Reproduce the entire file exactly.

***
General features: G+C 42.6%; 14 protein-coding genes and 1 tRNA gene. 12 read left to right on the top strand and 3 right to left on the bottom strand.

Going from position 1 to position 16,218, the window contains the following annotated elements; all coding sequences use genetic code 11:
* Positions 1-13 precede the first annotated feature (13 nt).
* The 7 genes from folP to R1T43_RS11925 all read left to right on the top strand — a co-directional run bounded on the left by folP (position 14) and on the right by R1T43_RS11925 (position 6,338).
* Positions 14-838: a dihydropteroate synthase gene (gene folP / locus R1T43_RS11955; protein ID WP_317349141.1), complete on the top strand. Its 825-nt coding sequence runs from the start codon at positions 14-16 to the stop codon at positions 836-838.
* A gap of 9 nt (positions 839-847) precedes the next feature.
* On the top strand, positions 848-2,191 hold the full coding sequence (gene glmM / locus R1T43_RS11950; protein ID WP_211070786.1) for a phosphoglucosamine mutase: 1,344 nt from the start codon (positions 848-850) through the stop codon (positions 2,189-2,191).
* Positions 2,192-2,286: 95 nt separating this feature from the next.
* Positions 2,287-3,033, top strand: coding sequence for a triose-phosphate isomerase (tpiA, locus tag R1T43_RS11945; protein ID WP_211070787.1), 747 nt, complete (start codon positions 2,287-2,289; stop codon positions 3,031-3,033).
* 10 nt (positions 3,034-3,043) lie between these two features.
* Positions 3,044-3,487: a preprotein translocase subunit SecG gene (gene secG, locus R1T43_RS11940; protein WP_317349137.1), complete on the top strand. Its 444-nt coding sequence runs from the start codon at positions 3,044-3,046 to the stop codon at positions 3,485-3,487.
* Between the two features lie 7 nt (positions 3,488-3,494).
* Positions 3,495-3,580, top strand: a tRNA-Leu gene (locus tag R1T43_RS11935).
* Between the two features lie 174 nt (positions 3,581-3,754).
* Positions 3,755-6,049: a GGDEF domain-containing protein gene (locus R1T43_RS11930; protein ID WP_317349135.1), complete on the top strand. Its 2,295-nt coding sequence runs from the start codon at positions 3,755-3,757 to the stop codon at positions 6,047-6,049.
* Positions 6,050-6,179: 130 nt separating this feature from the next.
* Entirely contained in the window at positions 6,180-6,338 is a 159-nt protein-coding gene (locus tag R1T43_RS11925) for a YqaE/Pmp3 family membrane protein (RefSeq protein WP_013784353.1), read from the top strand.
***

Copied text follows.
General features: G+C 42.6%; 14 protein-coding genes and 1 tRNA gene. 12 read left to right on the top strand and 3 right to left on the bottom strand.

Going from position 1 to position 16,218, the window contains the following annotated elements; all coding sequences use genetic code 11:
* Positions 1-13 precede the first annotated feature (13 nt).
* The 7 genes from folP to R1T43_RS11925 all read left to right on the top strand — a co-directional run bounded on the left by folP (position 14) and on the right by R1T43_RS11925 (position 6,338).
* Positions 14-838: a dihydropteroate synthase gene (gene folP / locus R1T43_RS11955; protein ID WP_317349141.1), complete on the top strand. Its 825-nt coding sequence runs from the start codon at positions 14-16 to the stop codon at positions 836-838.
* A gap of 9 nt (positions 839-847) precedes the next feature.
* On the top strand, positions 848-2,191 hold the full coding sequence (gene glmM / locus R1T43_RS11950; protein ID WP_211070786.1) for a phosphoglucosamine mutase: 1,344 nt from the start codon (positions 848-850) through the stop codon (positions 2,189-2,191).
* Positions 2,192-2,286: 95 nt separating this feature from the next.
* Positions 2,287-3,033, top strand: coding sequence for a triose-phosphate isomerase (tpiA, locus tag R1T43_RS11945; protein ID WP_211070787.1), 747 nt, complete (start codon positions 2,287-2,289; stop codon positions 3,031-3,033).
* 10 nt (positions 3,034-3,043) lie between these two features.
* Positions 3,044-3,487: a preprotein translocase subunit SecG gene (gene secG, locus R1T43_RS11940; protein WP_317349137.1), complete on the top strand. Its 444-nt coding sequence runs from the start codon at positions 3,044-3,046 to the stop codon at positions 3,485-3,487.
* Between the two features lie 7 nt (positions 3,488-3,494).
* Positions 3,495-3,580, top strand: a tRNA-Leu gene (locus tag R1T43_RS11935).
* Between the two features lie 174 nt (positions 3,581-3,754).
* Positions 3,755-6,049: a GGDEF domain-containing protein gene (locus R1T43_RS11930; protein ID WP_317349135.1), complete on the top strand. Its 2,295-nt coding sequence runs from the start codon at positions 3,755-3,757 to the stop codon at positions 6,047-6,049.
* Positions 6,050-6,179: 130 nt separating this feature from the next.
* Entirely contained in the window at positions 6,180-6,338 is a 159-nt protein-coding gene (locus tag R1T43_RS11925) for a YqaE/Pmp3 family membrane protein (RefSeq protein WP_013784353.1), read from the top strand.